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Minister urged to enlist staff to cope with flood of exam appeals

© Fraser BremnerJohn Swinney MSP Deputy First Minister and Education Secretary during Topical Questions
John Swinney MSP Deputy First Minister and Education Secretary during Topical Questions

Education Secretary John Swinney was yesterday urged to enlist more staff to cope with an expected flood of pupils appealing their exam results.

The Scottish Tories said urgent action was needed after reports suggested some appeals might not be decided until next year.

The exams authority have denied the claim but there is expected to be long delays as pupils appeal grades downgraded by the Scottish Qualifications Authority (SQA).

Conservative education spokesman Jamie Greene said the SQA did not have enough staff or resources to process the huge number of appeals expected. About 124,000 estimated grades were lowered by the exams body, with pupils from deprived backgrounds seeing grade estimates drop far more than wealthier pupils.

A timeline posted on the SQA’s internal website last week appeared to show some appeals would take nine months. The May 31, 2021 date, was later removed from the site and the SQA said it was “meaningless data” to allow their online system to work.

Mr Greene said: “The ­teachers and education experts I have been speaking to are all warning that the SQA simply does not have the resources to deal with the volume of rightly angry pupils it is facing. Pupils, parents and teachers have already been completely let down and confidence in John Swinney has plummeted to new depths.

“This latest fiasco, after years of falling PISA rankings and subject choice constraints, is surely the last straw for Mr Swinney as Education Secretary. But as it stands, the appeals process that Nicola Sturgeon says will fix all of this mess is also doomed to fail – unless the SNP acts now.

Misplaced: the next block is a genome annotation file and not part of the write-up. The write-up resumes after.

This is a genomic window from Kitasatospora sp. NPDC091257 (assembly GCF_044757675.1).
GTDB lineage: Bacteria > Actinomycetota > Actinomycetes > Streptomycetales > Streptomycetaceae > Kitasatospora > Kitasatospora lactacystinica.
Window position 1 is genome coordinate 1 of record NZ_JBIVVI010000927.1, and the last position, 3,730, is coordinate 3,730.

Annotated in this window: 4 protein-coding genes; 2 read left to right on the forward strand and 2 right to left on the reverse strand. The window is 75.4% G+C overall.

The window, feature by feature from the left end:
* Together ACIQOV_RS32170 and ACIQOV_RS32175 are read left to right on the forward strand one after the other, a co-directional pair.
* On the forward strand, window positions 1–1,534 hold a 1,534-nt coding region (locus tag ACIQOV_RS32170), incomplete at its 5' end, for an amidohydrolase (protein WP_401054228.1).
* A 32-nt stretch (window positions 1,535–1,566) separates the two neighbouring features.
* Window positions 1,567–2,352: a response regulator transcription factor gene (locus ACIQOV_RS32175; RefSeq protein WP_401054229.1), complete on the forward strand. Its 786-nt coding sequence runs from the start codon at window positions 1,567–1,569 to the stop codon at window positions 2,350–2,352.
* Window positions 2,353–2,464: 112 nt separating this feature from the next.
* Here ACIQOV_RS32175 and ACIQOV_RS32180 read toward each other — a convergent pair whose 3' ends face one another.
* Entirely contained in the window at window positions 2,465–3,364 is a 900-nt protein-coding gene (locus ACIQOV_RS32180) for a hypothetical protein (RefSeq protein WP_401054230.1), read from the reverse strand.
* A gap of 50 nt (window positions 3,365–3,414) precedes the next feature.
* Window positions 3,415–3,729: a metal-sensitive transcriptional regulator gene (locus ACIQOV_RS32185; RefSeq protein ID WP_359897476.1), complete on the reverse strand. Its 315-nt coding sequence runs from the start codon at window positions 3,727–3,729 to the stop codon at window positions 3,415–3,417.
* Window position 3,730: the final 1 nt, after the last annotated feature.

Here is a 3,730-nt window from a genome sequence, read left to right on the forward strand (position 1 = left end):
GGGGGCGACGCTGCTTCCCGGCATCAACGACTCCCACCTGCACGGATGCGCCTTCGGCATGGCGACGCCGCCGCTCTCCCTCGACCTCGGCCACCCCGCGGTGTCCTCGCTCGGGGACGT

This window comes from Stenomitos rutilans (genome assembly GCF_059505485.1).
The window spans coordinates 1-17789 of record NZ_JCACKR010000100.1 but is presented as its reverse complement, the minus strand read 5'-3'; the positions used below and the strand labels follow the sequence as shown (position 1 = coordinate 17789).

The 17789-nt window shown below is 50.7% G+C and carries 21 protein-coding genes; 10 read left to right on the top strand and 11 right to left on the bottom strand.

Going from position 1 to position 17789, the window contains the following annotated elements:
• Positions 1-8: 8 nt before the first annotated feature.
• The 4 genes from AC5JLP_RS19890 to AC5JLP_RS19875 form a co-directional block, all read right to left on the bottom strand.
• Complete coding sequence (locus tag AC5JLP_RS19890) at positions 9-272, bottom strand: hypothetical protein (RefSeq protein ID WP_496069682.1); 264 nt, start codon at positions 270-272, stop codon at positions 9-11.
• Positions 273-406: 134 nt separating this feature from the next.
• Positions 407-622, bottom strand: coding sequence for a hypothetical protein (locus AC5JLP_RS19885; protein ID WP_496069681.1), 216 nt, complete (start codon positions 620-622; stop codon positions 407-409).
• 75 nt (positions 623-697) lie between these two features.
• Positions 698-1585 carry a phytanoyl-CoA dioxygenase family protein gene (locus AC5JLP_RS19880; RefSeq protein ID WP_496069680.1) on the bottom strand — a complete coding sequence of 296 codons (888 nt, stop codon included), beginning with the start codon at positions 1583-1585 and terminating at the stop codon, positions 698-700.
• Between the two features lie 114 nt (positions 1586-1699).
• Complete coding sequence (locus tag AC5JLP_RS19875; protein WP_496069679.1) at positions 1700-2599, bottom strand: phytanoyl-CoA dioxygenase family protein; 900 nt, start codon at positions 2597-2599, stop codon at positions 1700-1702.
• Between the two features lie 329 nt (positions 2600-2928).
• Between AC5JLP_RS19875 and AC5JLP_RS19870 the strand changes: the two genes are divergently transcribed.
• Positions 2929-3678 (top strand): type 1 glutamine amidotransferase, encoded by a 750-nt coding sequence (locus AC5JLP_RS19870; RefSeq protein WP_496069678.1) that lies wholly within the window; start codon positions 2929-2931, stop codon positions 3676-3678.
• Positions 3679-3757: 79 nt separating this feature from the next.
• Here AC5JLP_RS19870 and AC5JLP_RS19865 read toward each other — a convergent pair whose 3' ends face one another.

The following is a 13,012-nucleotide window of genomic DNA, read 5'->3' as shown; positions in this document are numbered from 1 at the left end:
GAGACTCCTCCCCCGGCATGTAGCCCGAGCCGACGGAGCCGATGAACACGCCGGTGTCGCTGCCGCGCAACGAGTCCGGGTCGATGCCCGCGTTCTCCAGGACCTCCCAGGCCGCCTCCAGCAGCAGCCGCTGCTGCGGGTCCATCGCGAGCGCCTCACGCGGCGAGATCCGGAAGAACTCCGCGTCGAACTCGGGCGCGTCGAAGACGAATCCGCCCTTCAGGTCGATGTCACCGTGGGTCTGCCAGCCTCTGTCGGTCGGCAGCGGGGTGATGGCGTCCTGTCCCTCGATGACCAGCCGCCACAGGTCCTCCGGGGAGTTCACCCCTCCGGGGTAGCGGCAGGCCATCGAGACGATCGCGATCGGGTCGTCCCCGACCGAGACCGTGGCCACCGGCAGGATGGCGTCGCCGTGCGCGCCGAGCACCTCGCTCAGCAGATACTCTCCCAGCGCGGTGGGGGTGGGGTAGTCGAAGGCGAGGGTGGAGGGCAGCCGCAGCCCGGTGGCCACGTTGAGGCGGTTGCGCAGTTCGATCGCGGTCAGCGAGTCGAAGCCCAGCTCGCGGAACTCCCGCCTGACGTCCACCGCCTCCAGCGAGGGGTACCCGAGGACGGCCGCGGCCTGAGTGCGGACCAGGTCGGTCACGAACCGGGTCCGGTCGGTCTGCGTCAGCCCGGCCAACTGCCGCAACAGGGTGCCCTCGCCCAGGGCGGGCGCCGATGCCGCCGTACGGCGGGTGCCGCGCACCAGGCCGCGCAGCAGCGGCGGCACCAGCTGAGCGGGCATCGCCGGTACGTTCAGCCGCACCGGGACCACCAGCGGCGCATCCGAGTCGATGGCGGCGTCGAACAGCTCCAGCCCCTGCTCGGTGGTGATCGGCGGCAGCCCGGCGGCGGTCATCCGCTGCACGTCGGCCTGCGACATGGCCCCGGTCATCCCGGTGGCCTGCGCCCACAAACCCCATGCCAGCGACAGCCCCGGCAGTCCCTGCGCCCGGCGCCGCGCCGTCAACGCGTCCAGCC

“There is no chance the SQA will manage to deliver for every pupil over the next month with their current level of staff. They need more Scottish Government staff and potentially former teachers to be urgently drafted in to help.”

Mr Swinney, who is due to make a statement to the Scottish Parliament on Tuesday, is facing a motion of no confidence over the SQA exam results. The motion by Scottish Labour is being backed by Conservative MSPs and Labour is also holding discussions with the Scottish Lib Dems and Scottish Greens.

Scottish Labour education spokesperson Iain Gray said: “John Swinney’s last act as Education Secretary should be to revert the results from the SQA’s disastrous methodology, which he signed off on, and go back to the marks given by teachers, the people who know the pupils and their work best. Then John Swinney must go.”

However, ministers claim simply accepting the recommendations of teachers would devalue the results as pass rates would climb by up to 20% to a record high in some schools.

Scottish Lib Dem leader Willie Rennie: “For the sake of the students we need to focus on resolving this issue and therefore we want to hear from the Education Secretary on Tuesday about his plans. If we are not satisfied he has a plan that will work we will consider backing a motion of no confidence.”

Scottish Greens education spokesperson Ross Greer said: “Mr Swinney must show some humility, admit he got this wrong and set about fixing it.”

England’s exam results will be published this week, with an even higher percentage of predicted grades to be downgraded than in Scotland. Almost 300,000 out of more than 750,000 A-level results to be published this week – nearly 40% – will be lower than ­teachers had submitted.

SNP MSP Annabelle Ewing said: “Reports this weekend that A-level and GCSE results in England are set to be downgraded far more than in Scotland – with pupils having no right to appeal on academic grounds – shows up the Tories as the opportunists they are. This is rank hypocrisy.”

The SQA described claims it does not have enough to deal with the appeals as “unhelpful speculation”, adding: “We are confident we will have ­sufficient resources in place for our appeals service.”